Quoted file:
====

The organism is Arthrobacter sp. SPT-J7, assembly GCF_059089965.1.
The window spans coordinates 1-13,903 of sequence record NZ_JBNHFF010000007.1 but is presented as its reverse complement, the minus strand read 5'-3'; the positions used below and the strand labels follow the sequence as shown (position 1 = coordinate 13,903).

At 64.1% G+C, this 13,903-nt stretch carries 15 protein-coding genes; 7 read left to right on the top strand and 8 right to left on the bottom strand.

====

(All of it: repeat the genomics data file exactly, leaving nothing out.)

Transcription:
The organism is Arthrobacter sp. SPT-J7, assembly GCF_059089965.1.
The window spans coordinates 1-13,903 of sequence record NZ_JBNHFF010000007.1 but is presented as its reverse complement, the minus strand read 5'-3'; the positions used below and the strand labels follow the sequence as shown (position 1 = coordinate 13,903).

At 64.1% G+C, this 13,903-nt stretch carries 15 protein-coding genes; 7 read left to right on the top strand and 8 right to left on the bottom strand.